“Digitization” is the method of converting information or objects from their original form into digital files that can be identified by computerized systems. However, the power of digitization does not come from the conversion of files, but rather from the use of the digital content that can revolutionize how the port community operates and makes daily decisions.
Today, it is implausible to attend a supply chain conference without “digitization” being on the agenda. Digitization is generally a topic embedded within Smart Ports and Next Generation Ports. The term is so broadly used in the supply chain industry by leaders and decision makers, that its meaning can sometimes become a source of misconception or intimidation.
So, what does digitization mean in the context of ports and supply chain? What is the cost of digitizing the supply chain? Why should ports and their communities re-think their perception towards digitization?
“Digitization” is the method of converting information or objects from their original form into digital files that can be identified by computerized systems. However, the power of digitization does not come from the conversion of files, but rather from the use of the digital content that can revolutionize how the port community operates and makes daily decisions. Consequently, data that gets ingested, curated, and processed from the various transportation modes (rail, sea, road, air) is key to building both real-time and a historic picture of moving cargo.
Last year, my team and I met with leaders from over 60 ports across the globe to discuss their outlook and obstacles to moving containerized cargo. We learned that their commitment towards deploying information-based technology and digital infrastructure varies greatly from one entity to another, with a few misconceptions along the way.
We are not ready for digitization. Many ports believe digitization occurs with a turn of a switch and requires a one-time overhaul of the IT system, transforming ports operation from an analog state to a digital form. This view suggests that going digital requires a large upfront investment that prohibits considering digitization all together. The reality, however, is that the path of digitization as described by digital solutions providers (like Wabtec Corporation), is a long-term journey. This lengthy yet progressive evolution starts with simple low-cost steps that evolve into more advanced functionalities. One could compare a digital journey to the evolution of our cell phones. The first cellphone that weighed 2.4 pounds, processed calls with no texts, games, or apps. This brick phone had a battery life of thirty minutes, yet it paved the way for today’s smart phone that lets us adjust our home thermostat and monitor our security cameras from our vacation destinations. Just like cellphone technology, the first step in digitization is key for ports to reach some spectacular results throughout the years. Today, many early adopters of port digitization are enjoying revolutionary insights through Artificial Intelligence and Machine Learning that enable optimization of their operations, increase in cargo volume, while reducing cost and environmental footprint. But that first step must be taken sooner rather than later and may not require extensive funding.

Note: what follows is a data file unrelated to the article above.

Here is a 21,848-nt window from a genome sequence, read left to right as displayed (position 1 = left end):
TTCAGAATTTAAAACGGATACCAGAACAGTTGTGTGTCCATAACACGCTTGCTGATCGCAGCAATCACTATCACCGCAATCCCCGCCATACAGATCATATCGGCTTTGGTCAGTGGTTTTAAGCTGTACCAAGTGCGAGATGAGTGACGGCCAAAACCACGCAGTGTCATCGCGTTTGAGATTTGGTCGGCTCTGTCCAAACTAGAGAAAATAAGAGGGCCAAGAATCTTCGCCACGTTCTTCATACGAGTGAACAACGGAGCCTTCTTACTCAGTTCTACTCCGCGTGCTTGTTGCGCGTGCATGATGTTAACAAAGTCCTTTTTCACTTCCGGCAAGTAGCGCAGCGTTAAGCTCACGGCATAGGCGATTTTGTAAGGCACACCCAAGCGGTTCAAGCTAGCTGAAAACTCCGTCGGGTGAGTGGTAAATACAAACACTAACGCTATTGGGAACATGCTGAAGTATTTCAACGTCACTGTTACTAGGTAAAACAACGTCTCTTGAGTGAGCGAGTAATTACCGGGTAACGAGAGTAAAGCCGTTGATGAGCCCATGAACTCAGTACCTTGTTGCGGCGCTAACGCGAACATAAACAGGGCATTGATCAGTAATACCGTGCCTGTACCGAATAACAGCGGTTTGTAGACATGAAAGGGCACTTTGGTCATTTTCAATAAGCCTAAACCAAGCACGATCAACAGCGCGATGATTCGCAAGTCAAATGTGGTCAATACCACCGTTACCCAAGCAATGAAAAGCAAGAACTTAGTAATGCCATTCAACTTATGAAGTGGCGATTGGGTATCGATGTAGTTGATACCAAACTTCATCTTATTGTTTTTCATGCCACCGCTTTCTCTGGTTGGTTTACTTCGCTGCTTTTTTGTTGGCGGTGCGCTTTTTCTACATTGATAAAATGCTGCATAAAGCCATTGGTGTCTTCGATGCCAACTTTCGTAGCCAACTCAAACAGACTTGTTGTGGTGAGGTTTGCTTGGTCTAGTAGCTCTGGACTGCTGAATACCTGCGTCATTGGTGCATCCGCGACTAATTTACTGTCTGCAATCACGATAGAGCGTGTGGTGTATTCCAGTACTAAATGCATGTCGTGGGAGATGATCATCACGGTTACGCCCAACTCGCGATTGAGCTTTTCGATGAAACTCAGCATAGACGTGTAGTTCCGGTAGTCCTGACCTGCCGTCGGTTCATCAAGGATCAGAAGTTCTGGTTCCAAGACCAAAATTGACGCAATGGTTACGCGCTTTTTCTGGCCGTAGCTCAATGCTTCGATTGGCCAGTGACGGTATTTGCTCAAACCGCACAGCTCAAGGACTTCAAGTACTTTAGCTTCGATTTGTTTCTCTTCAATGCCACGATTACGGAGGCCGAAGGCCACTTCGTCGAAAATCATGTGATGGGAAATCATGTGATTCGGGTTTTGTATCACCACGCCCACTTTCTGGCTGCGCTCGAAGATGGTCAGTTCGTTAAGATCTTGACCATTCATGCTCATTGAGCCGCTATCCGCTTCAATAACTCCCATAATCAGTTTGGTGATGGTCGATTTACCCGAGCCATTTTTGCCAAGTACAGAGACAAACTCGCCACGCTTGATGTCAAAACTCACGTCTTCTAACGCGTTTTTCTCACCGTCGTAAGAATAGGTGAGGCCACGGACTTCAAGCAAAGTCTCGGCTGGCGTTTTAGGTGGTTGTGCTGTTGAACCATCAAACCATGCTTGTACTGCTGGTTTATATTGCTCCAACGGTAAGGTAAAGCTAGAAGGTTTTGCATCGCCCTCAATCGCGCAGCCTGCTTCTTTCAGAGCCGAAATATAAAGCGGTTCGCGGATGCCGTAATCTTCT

We are a landlord port. Many ports believe that being a landlord port precludes them from investing in an IT platform that benefits the port community. This school of thought suggests that providing land, premises and equipment concludes the port’s responsibility and requires tenants to offer their own digital platforms to manage their respective areas. While this view usually meets the port’s contractual obligation towards its individual tenants, it stops short of offering a one stop portal that benefits the port community and provides basic information about the overall operation of the port. In such cases, customers or transportation providers are required to access several individual websites to retrieve fundamental information for daily planning, which is time consuming and counterproductive. While this view may have been acceptable pre-Covid, the transportation industry has entered a new era where the existence of centralized data portals is no longer a “nice to have”, rather a “must have”; and marine ports are no exception.
We are too small to invest in digitization. The last misconception suggests that only ports that handle higher TEU volumes should be at the forefront of the digital revolution. While larger ports have witnessed a substantial return on investment in their digital journey, smaller ports can also enjoy the same benefit to undertake an ongoing rise in competition. Digital infrastructure remains a low-cost alternative to capital intensive equipment and land expansion projects and could offer a strong differentiating proposal to the port community.
If we learned anything in the last decade, digital transformation was introduced to solve some of the biggest challenges in our lives as consumers and business owners. It will be here for next generations to achieve even greater milestones.
For more information, visit www.wabteccorp.com.
Editor’s Note: Seaports Magazine is proud to feature the voices of a wide variety of thought leaders who care deeply about ports and supply chain resilience, funding, and success. This and forthcoming articles like it solely express the sentiments of the writer and may not reflect the beliefs of the American Association of Port Authorities (AAPA) and its stakeholders or members.